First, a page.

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Cancer. 1999 Feb 15;85(4):757-62.

Immunohistochemical study of the expression of human chorionic gonadotropin-beta in oral squamous cell carcinoma.

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Department of Oral Surgery, Medicine, and Pathology, Indiana University School of Dentistry, Indianapolis, USA.



Human chorionic gonadotropin (hCG) is a glycoprotein hormone comprised of two dissimilar subunits (alpha and beta) and normally is synthesized by trophoblastic tissue. Although hCG expression has been identified in a variety of neoplastic tissues, to the authors' knowledge no investigation has centered on tumors of oral origin.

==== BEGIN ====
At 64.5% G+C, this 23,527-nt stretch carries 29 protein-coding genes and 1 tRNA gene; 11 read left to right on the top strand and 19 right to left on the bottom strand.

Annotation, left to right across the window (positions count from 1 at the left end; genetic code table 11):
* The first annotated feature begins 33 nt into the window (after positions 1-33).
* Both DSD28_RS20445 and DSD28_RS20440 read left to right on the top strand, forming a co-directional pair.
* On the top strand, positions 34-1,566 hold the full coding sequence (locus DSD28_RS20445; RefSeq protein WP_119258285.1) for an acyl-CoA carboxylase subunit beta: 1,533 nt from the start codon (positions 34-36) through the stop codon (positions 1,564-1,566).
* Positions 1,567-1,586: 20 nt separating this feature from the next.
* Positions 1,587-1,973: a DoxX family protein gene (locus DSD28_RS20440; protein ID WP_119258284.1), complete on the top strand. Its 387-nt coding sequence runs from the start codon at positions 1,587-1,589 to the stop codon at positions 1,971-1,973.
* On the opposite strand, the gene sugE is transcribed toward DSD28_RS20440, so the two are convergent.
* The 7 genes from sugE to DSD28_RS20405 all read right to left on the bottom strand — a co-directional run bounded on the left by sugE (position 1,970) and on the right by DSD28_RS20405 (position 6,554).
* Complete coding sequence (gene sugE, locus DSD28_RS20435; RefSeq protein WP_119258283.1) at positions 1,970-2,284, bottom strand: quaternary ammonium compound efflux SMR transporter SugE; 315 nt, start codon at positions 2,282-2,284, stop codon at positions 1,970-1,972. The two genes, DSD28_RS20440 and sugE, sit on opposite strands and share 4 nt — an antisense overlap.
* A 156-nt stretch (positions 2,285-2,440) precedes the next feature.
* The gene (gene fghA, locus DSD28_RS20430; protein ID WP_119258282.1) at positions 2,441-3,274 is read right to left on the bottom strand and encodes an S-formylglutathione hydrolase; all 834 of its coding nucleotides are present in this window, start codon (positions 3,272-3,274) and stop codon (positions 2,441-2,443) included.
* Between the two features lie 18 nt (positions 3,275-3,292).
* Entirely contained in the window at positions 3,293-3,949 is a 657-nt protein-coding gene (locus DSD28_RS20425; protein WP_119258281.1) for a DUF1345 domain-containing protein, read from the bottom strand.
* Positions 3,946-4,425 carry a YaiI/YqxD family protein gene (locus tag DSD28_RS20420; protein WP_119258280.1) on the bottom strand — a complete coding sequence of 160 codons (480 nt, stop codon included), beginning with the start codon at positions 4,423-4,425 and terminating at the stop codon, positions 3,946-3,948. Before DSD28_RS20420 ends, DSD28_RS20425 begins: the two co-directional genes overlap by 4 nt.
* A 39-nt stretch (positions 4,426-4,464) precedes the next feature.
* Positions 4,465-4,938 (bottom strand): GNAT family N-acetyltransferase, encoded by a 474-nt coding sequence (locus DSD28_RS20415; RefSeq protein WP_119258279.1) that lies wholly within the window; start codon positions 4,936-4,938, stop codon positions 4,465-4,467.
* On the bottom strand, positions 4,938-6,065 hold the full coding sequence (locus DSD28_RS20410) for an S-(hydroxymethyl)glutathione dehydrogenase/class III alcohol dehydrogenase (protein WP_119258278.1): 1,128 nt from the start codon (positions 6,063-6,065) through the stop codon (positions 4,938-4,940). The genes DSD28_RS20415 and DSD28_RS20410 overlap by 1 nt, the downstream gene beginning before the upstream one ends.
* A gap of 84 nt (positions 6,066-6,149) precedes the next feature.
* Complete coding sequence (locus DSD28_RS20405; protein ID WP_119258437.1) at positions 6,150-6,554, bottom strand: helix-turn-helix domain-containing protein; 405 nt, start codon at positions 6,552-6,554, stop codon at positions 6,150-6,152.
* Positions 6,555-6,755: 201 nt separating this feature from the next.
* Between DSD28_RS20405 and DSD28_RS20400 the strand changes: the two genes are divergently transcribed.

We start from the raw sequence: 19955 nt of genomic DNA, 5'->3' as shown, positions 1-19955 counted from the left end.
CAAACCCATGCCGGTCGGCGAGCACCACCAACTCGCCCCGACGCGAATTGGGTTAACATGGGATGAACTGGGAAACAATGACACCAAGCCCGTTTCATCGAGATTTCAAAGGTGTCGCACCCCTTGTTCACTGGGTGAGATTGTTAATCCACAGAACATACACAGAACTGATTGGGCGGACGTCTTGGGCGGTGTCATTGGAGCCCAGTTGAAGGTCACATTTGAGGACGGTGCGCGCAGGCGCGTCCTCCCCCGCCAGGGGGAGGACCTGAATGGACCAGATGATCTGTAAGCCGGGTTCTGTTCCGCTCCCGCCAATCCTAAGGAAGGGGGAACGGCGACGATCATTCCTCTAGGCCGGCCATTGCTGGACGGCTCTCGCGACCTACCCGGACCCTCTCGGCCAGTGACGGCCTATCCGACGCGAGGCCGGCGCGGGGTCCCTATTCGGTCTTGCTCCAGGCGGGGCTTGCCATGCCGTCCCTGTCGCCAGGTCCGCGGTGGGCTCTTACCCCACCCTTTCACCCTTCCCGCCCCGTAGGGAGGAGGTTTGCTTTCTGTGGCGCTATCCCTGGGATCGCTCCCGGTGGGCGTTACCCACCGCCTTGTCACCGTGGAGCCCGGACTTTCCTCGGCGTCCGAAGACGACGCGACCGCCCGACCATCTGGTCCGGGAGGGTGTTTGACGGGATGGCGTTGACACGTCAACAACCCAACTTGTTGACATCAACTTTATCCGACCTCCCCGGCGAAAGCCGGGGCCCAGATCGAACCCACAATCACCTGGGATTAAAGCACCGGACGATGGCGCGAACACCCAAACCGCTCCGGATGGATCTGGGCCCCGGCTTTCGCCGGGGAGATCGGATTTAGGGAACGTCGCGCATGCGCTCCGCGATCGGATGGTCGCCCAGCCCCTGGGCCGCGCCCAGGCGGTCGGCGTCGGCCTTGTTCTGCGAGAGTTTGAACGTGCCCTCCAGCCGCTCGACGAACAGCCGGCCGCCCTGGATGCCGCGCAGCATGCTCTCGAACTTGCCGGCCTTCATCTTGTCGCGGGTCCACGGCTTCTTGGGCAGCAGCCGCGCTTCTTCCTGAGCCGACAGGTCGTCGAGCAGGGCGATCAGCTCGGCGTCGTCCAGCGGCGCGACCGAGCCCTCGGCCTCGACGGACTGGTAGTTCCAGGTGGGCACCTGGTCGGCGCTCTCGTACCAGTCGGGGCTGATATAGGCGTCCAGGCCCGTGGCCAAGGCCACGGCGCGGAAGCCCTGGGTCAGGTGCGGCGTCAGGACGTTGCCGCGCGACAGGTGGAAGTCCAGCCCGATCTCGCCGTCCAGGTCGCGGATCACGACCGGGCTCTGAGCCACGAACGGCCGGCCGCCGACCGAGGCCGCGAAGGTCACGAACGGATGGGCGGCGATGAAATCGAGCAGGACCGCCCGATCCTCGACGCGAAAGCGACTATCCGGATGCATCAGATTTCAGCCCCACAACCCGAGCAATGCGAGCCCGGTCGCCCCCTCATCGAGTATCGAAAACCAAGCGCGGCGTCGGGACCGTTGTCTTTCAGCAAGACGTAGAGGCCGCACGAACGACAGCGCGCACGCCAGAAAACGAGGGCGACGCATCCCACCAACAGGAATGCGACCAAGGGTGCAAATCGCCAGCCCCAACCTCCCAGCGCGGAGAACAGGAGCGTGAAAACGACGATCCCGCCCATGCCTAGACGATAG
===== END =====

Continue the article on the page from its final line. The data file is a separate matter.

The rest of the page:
Oral squamous cell carcinomas (OSCC) were studied in comparison with oral fibromas for the presence of hCGbeta using the avidin-biotin-peroxidase complex immunohistochemical technique.


hCGbeta immunoreactivity was identified in 29 of 45 OSCC (64%). The positively staining cells in each tumor specimen were few (range, 0.5-5%) and were scattered throughout the tumor. When tumors were classified according to grade, it was found that hCGbeta staining was positive in 5 of 15 well differentiated OSCC (33%), in 12 of 15 moderately differentiated OSCC (80%), and in 12 of 15 moderately to poorly differentiated OSCC (80%). hCGbeta immunoreactivity could not be demonstrated in any of the oral fibromas.


The presence of hCGbeta positive tumor cells appears potentially to reflect a malignant behavior of OSCC.

[Indexed for MEDLINE]

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